1910 Remembered 1962
Jean Paul Lemieux, 1910 Remembered, 1962
Oil on canvas, 108 x 148.8 cm
1910 Remembered initiates the cycle of autobiographical reminiscences at the heart of Jean Paul Lemieux’s classic period (1956–1970). In this picture, the painter shows himself as a boy of six, with an intense, laughing gaze, standing in a sailor costume between his parents, Corinne and Joseph Flavien. “Childhood is light and joy, the age of perfect happiness,” he would later say. “It is possible to be happy before the age of ten, and after the age of fifty. Between those two ages it is all struggle and bitter combat.”
In 1965 the painter would return to his childhood in two pictures. In Times Past (Les temps passés) he appears about age ten, at the head of a procession of characters dressed in the costume of the time and filing through a space punctuated by walls, which partially hide them. In this genealogical staging, the first figure on the left is his father, Joseph Flavien, corresponding to the same figure in 1910 Remembered. Other figures, Lemieux’s ancestors from earlier times, sink beneath the surface of the painting until the light completely dissipates their images.
In that same year, 1965, still mining the rich vein of retrospection, the painter produced a panoramic composition, Summer of 1914 (L’été de 1914). It is tempting to see in this second painting a narrative sequel to the episode depicted in 1910 Remembered, since the two scenes are both set in the park of the Kent House hotel, now called the Manoir Montmorency, although the pavilion and kiosk in Summer of 1914 are more clearly recognizable as belonging to that setting.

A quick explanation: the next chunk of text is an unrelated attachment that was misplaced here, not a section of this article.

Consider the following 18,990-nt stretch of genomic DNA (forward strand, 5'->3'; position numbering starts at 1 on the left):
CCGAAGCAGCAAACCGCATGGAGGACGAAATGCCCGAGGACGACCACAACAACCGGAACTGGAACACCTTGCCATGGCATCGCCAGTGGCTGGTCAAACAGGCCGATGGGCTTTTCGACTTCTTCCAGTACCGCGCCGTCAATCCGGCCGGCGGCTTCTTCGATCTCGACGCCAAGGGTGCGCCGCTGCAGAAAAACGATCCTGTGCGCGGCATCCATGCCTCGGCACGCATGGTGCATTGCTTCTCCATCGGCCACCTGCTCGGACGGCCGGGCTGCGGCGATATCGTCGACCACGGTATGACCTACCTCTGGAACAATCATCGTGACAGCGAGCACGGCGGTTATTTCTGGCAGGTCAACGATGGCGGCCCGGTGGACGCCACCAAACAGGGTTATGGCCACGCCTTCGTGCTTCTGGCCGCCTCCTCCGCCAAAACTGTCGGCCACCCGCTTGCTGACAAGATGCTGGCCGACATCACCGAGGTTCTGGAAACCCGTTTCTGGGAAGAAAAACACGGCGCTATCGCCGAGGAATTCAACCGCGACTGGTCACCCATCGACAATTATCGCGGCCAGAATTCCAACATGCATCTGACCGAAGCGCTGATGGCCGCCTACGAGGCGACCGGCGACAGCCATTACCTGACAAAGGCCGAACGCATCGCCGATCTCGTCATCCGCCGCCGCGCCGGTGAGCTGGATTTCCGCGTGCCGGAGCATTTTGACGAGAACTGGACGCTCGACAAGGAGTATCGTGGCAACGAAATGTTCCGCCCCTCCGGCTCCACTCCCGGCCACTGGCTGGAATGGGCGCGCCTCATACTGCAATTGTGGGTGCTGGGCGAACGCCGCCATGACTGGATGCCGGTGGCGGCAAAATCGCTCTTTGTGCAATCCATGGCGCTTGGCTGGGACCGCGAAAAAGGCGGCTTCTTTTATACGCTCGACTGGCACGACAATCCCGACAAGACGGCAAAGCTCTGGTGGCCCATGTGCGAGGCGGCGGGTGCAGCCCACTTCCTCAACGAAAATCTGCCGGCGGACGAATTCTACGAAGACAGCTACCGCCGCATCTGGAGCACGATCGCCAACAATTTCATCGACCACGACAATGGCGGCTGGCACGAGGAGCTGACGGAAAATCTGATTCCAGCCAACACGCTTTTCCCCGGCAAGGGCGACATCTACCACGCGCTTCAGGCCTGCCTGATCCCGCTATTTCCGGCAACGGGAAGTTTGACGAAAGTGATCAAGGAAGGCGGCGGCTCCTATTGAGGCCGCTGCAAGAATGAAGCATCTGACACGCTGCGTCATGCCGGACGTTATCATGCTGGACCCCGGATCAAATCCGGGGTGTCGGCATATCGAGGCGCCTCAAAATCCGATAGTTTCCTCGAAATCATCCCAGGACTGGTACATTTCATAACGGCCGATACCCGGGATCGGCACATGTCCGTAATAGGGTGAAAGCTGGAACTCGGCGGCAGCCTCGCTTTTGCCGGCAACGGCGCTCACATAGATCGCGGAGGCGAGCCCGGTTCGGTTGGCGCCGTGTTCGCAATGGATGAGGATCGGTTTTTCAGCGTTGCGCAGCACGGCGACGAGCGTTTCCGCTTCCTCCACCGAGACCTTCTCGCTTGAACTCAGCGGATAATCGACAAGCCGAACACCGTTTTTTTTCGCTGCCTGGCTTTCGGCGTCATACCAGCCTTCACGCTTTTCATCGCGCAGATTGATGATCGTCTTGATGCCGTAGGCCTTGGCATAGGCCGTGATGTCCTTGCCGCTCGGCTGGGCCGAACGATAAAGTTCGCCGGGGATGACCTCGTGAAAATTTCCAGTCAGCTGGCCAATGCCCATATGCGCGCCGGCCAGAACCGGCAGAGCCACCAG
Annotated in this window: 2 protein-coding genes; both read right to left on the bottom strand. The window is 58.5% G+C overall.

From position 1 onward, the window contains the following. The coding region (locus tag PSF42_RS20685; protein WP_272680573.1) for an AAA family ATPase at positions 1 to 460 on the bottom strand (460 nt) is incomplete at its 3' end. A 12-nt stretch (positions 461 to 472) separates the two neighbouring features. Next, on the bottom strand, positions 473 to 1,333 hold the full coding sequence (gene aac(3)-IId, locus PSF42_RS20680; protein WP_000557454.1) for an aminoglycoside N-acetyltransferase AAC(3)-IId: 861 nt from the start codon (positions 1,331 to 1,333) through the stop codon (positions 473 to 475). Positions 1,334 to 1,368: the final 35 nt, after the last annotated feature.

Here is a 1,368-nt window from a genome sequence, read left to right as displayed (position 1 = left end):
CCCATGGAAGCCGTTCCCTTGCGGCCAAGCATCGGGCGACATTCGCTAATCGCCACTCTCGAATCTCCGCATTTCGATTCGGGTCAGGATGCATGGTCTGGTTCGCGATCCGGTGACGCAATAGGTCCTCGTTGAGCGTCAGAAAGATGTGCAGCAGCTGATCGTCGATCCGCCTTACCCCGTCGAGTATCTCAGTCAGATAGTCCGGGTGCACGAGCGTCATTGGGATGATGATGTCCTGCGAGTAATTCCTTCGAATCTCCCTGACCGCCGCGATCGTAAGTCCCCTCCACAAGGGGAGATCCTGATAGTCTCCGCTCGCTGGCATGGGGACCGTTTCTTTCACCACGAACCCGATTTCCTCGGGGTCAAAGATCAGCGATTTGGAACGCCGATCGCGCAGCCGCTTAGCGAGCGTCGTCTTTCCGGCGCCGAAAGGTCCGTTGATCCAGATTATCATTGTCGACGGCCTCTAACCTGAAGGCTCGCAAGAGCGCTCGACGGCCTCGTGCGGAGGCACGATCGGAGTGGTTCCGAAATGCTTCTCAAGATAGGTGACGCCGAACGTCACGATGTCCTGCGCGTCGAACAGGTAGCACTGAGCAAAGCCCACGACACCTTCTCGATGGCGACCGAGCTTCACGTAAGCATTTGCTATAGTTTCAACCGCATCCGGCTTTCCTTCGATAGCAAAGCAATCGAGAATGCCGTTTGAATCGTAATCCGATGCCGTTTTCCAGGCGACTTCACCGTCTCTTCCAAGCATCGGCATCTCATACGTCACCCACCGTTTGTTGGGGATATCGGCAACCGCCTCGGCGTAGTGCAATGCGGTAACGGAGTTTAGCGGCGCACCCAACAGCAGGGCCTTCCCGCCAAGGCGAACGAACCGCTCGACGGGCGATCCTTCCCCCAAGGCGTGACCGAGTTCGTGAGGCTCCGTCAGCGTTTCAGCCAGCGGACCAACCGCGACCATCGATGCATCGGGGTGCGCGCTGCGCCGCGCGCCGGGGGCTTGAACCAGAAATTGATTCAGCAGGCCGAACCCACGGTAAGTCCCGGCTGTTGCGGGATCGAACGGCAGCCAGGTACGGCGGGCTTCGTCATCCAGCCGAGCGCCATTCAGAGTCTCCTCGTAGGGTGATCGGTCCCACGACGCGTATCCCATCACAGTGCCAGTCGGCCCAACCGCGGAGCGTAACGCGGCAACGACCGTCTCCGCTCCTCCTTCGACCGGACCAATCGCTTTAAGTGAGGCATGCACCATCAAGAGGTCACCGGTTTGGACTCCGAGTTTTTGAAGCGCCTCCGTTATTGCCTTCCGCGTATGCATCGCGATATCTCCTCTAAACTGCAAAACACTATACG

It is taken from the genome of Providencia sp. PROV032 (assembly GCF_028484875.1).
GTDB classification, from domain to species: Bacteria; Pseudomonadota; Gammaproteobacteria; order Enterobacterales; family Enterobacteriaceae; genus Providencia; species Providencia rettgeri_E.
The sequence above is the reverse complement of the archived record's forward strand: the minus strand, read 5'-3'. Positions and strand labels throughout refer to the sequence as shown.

The artist’s symbolic universe is crystallized in these three remarkable works. In 1910 Remembered he is flanked by his parents, both rendered in side view, facing each other across the canvas. Veritable pillars of a tenderly happy childhood, they frame the little boy in the tight pictorial space, giving him their benevolent protection. Did Lemieux mean to evoke his father’s frequent absences from home by showing him half in and half out of the picture? At age six a child’s consciousness of self is mediated through his parents. Behind the family trio smaller figures are moving away over the low horizon, into the park, their comparatively tiny shapes emphasizing the immensity of the luminous, cottony sky. Clouds passing over the scene balance the masses of colour that would otherwise be overwhelmed by the light, flat area extending over almost the whole surface.
In Summer of 1914, the child’s expression has changed. A new consciousness of self has kindled a different light in his eyes. He is now a self-assured and serious boy of ten, detached from his father, who has disappeared from the scene, and from his mother, who is slipping out of the picture on the right. It was precisely here, at the Kent House hotel (which appears in the upper left of the picture) in 1914, that he discovered painting. The revelation came through his meeting with an American artist named Parnell, and for Jean Paul it opened the doors to a new world.